Programme of the 18th Annual Meeting of the Valdai Discussion Club
Sochi, Russia
List of speakers

Programme of the 18th Annual Meeting of the Valdai Discussion Club

“Global Shake-Up in the 21st Century: The Individual, Values, and the State”

Sochi, October 18–21, 2021

October 18, Monday

15:30–15:40 Opening of the 18th Annual Meeting of the Valdai Discussion Club (watch live)

  • Andrey Bystritskiy, Chairman of the Board of the Foundation for Development and Support of the Valdai Discussion Club.

15:40–17:10 Session 1. Substitute for a World War or a Prelude to It? (watch live)

The COVID-19 pandemic has become a global shake-up. The source of the disease itself is extremely unpleasant, but it is not the most dangerous and destructive virus compared to those that have been encountered in history. However, the epidemiological force majeure coincided with an urgent need to change the existing order. And the pandemic provided the grounds to do this. Why was it such a turning point? And is the shock that the world experienced sufficient for building a new world order?


  • Celso Amorim, Foreign Minister of Brazil (2003-2010); Defense Minister of Brazil (2011-2014) (Brazil);
  • Tsogtbaatar Damdin, Member of the Parliament of Mongolia; Head of Mongolian Delegation, OSCE Parliamentary Assembly (Mongolia);
  • Thomas Graham, Distinguished Fellow, Council on Foreign Relations (CFR) (USA);
  • Oksana Sinyavskaya, Deputy Director, Institute for Social Policy, National Research University Higher School of Economics (HSE);
  • Zhou Bo, Senior Fellow, Centre for International Security and Strategy, Tsinghua University; Expert, China Forum (China).


  • Andrey Sushentsov, Programme Director of the Valdai Discussion Club; Director, Institute of International Studies, MGIMO University.

19:00 The Valdai Award ceremony

October 19, Tuesday

10:00–11:30 Special Session. Presentation of the Valdai Discussion Club Report “The Age of Pandemic: Year Two. The Future Is Back” (watch live)

The future is back, and it is different for each one of us. After thirty years of progress, when everyone thought that the future had already arrived and it would always be the same, the era of predetermined outcomes in the ideological, economic, and institutional spheres ended abruptly. Countries shut down for quarantines in parallel, but each will lift restrictions in its own way. A time comes when each state or society becomes master of its own fortune. Or the master of misfortune, which, unfortunately, is also quite possible. A time of struggle for survival, selfishness that is not necessarily rational, situational reactions, and unstable relationships. How to make sure that humanity does not run wild and comes to a new balance? This question is addressed in the 2021 Valdai Report.


  • Marek Dabrowski, Professor, National Research University Higher School of Economics (HSE); Fellow, Bruegel (Belgium); Fellow, Center for Social and Economic Research (CASE) (Poland);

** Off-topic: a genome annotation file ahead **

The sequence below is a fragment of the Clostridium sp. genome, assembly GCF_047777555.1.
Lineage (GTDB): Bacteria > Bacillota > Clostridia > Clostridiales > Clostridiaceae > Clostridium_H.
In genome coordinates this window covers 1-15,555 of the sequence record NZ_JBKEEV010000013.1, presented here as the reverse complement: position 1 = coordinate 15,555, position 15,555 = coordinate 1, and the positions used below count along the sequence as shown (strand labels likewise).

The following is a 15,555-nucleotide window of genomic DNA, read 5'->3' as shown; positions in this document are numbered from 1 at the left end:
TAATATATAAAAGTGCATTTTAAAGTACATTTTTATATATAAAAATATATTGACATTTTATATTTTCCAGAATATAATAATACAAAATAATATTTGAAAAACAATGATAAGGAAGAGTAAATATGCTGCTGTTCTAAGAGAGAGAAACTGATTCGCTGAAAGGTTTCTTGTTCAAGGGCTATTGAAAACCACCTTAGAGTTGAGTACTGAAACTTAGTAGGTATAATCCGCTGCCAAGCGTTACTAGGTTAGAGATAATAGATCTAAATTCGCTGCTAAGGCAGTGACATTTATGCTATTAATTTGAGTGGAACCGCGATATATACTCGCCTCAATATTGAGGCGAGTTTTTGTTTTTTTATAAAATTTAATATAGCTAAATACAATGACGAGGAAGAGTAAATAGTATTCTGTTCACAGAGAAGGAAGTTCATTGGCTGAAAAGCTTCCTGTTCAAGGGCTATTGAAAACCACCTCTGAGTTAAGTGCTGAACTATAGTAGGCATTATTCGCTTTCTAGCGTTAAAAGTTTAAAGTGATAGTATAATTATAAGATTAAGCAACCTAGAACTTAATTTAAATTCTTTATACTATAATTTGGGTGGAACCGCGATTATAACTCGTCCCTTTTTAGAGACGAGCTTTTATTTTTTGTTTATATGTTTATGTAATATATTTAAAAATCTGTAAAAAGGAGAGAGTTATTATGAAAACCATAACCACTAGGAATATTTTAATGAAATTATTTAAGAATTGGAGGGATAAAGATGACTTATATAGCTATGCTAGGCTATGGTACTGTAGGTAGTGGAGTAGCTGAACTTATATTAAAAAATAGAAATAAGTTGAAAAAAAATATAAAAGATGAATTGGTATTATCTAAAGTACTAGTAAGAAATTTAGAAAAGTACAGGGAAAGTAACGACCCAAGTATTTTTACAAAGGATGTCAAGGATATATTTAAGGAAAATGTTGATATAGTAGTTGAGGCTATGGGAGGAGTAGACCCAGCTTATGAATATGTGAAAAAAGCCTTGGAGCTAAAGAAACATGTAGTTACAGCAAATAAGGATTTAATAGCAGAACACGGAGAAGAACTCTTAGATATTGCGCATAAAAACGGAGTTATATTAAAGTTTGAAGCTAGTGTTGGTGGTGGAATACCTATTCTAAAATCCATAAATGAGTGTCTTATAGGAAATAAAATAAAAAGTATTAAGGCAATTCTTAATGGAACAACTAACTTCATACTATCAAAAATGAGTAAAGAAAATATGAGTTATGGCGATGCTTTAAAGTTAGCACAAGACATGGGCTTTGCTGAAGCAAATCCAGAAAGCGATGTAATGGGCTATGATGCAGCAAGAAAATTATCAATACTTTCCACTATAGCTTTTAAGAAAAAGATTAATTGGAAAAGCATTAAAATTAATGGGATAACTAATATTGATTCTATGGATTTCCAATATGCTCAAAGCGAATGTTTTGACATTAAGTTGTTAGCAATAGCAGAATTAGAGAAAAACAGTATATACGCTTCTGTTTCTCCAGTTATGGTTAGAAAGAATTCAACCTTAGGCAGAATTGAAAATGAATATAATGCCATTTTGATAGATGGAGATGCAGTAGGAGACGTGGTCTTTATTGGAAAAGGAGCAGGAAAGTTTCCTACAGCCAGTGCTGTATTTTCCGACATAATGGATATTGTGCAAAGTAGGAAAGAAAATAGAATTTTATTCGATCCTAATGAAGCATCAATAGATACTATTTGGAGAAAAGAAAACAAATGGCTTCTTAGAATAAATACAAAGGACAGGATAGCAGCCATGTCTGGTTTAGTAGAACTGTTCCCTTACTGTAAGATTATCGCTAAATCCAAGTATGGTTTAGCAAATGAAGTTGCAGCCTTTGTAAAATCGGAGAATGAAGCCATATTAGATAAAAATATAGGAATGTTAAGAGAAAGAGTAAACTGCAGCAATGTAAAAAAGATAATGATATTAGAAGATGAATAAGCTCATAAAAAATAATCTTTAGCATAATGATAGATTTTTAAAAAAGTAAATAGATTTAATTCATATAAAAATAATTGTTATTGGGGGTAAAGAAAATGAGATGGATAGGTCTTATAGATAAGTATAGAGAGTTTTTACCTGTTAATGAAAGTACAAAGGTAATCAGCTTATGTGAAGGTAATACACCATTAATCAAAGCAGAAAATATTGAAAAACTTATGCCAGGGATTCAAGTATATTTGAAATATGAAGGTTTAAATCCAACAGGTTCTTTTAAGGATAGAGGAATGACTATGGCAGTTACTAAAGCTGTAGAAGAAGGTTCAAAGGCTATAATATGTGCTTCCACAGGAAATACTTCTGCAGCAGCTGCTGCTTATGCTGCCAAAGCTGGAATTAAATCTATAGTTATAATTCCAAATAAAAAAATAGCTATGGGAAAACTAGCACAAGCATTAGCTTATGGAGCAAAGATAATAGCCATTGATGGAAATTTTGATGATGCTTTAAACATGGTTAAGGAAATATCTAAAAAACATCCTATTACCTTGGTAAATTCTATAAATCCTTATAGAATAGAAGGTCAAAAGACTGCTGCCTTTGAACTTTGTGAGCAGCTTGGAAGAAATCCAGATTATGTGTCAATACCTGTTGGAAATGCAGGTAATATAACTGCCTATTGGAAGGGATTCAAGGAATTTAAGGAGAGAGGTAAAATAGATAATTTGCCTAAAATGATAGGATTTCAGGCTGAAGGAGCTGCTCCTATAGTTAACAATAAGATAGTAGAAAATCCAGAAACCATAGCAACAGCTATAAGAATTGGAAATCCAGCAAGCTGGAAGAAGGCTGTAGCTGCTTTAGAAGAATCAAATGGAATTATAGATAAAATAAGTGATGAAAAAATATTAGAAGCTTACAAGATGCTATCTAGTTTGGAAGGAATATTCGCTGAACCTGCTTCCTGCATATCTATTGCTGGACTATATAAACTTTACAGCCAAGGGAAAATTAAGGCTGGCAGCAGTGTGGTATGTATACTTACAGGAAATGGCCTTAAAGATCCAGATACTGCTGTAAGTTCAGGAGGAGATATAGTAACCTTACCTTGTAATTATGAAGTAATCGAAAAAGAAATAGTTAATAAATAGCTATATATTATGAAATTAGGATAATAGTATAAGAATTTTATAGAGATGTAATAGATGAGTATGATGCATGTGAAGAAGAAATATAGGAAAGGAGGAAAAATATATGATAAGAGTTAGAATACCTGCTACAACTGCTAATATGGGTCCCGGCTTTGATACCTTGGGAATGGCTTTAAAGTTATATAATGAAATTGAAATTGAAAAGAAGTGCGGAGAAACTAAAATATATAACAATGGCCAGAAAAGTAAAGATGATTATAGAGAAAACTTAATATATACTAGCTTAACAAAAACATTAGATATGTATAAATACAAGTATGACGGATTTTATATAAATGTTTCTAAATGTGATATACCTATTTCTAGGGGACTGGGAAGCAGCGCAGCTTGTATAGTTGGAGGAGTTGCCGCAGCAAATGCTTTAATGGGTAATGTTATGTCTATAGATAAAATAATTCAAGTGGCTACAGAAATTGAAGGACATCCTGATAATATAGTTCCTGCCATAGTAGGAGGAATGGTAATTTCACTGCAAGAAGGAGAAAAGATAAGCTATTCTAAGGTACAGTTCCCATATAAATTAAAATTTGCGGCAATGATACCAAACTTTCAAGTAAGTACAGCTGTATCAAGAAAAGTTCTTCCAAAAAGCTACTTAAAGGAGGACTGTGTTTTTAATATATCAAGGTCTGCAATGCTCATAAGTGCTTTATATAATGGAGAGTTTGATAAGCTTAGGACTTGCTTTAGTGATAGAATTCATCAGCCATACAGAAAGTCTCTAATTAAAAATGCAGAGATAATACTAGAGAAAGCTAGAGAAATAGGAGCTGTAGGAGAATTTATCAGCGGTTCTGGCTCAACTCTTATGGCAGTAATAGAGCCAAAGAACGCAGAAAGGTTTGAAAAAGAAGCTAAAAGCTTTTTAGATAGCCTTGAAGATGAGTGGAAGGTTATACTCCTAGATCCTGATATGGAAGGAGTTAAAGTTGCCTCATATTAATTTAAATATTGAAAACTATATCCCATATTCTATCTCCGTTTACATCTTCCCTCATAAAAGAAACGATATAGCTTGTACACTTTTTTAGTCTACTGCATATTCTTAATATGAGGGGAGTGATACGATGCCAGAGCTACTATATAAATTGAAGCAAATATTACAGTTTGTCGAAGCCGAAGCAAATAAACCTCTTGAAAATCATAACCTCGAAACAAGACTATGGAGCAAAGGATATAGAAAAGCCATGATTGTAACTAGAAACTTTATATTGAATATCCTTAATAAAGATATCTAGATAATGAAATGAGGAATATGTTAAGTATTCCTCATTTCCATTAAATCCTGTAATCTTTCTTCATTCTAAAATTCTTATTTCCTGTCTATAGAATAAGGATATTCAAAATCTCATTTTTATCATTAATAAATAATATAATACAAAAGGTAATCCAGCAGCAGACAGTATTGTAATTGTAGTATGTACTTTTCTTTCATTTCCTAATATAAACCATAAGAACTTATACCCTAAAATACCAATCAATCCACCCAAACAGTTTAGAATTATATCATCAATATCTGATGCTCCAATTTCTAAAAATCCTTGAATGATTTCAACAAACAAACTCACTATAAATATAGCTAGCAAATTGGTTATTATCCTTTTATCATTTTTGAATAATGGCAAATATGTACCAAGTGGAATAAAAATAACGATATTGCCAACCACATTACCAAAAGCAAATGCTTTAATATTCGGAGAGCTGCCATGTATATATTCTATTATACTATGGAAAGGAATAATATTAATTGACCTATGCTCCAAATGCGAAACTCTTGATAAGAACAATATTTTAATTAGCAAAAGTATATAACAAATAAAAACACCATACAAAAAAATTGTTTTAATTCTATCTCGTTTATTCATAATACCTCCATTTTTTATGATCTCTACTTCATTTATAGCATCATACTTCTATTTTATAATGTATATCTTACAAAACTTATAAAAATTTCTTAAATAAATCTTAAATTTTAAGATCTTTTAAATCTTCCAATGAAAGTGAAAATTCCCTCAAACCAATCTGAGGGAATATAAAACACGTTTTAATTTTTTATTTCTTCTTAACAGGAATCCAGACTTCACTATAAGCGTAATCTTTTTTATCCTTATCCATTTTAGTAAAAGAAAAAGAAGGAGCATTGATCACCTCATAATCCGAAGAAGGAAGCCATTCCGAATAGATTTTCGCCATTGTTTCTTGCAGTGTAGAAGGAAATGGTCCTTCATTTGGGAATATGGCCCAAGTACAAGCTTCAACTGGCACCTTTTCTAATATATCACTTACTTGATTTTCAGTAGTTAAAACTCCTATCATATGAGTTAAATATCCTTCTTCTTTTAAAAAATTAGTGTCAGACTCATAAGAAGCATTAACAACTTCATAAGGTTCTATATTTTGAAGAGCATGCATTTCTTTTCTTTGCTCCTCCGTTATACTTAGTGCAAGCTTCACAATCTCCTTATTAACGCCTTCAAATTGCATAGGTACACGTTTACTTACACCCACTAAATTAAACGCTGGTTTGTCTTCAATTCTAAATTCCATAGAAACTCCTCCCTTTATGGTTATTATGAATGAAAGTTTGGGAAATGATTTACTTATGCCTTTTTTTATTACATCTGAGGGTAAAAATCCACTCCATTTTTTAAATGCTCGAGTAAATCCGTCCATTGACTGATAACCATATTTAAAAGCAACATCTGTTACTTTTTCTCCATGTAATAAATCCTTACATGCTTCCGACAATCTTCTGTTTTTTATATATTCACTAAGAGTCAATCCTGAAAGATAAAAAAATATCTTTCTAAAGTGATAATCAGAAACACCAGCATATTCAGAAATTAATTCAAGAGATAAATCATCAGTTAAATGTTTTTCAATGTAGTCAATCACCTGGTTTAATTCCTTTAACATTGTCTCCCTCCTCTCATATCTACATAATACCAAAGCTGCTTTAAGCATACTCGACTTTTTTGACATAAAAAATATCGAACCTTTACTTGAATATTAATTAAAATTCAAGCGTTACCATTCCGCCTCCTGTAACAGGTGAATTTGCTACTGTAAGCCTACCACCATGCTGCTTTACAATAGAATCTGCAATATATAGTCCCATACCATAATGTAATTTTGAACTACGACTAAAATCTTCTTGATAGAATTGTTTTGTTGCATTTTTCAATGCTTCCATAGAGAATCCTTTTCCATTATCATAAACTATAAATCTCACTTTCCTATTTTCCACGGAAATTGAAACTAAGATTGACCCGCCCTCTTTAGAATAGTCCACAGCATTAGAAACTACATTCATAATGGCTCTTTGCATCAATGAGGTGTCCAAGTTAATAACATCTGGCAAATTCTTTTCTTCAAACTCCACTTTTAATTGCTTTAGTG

• Thomas Gomart, Director, French Institute of International Relations (IFRI) (France);
  • Nelson Wong, Vice Chairman, Shanghai Centre for RimPac Strategic and International Studies (China);
  • Hasan Yalcin, Professor of Politics, Istanbul Commerce University (Turkey);
  • Lassina Zerbo, Executive Secretary Emeritus, The Preparatory Commission of the Comprehensive Nuclear-Test-Ban Treaty Organization (CTBTO) (Austria).


  • Oleg Barabanov, Programme Director of the Valdai Discussion Club; Professor, MGIMO University; Professor, Russian Academy of Sciences (RAS).

12:00–13:30 Meeting with the Minister of Foreign Affairs of the Russian Federation Sergey Lavrov

15:00–16:30 Session 2. The Quarantines and Their Repercussions: How Will People’s Fears Affect Humanity?

The pandemic has changed the way of life of billions of people on the planet, has become a shock for them. The breakdown of the usual way of life is always a psychological trauma, and when it is of a massive nature, the damage for society, the state, and the world can be very significant. What are the psychological implications of COVID-19? What are the similarities and what are the differences between this crisis and others that humanity has faced? Are there generational features of how such tipping points are experienced?


  • Alan Cafruny, Henry Platt Bristol Professor of International Relations, Hamilton College (USA);
  • Sergey Enikolopov, Head of the Division of Clinical Psychology, Mental Health Research Center;
  • Christopher Gerry, Head of Oxford School of Global and Area Studies, Associate Professor of Russian and Eurasian Political Economy, University of Oxford (UK); 
  • Bruno Maçães, Senior Advisor, Flint Global (UK); Minister of European Affairs of the Portuguese Republic (2013–2015) (Portugal);
  • Giorgio Nardone, Doctor of Psychology; Founder and Director, Center for Strategic Therapy (Italy).


  • Flemming Rose, Editor-in-Chief, Publishing Company Friheden (Denmark).

17:00–18:30 Session 3. A Closed Society and Its Friends. Who Needs Freedom and Why?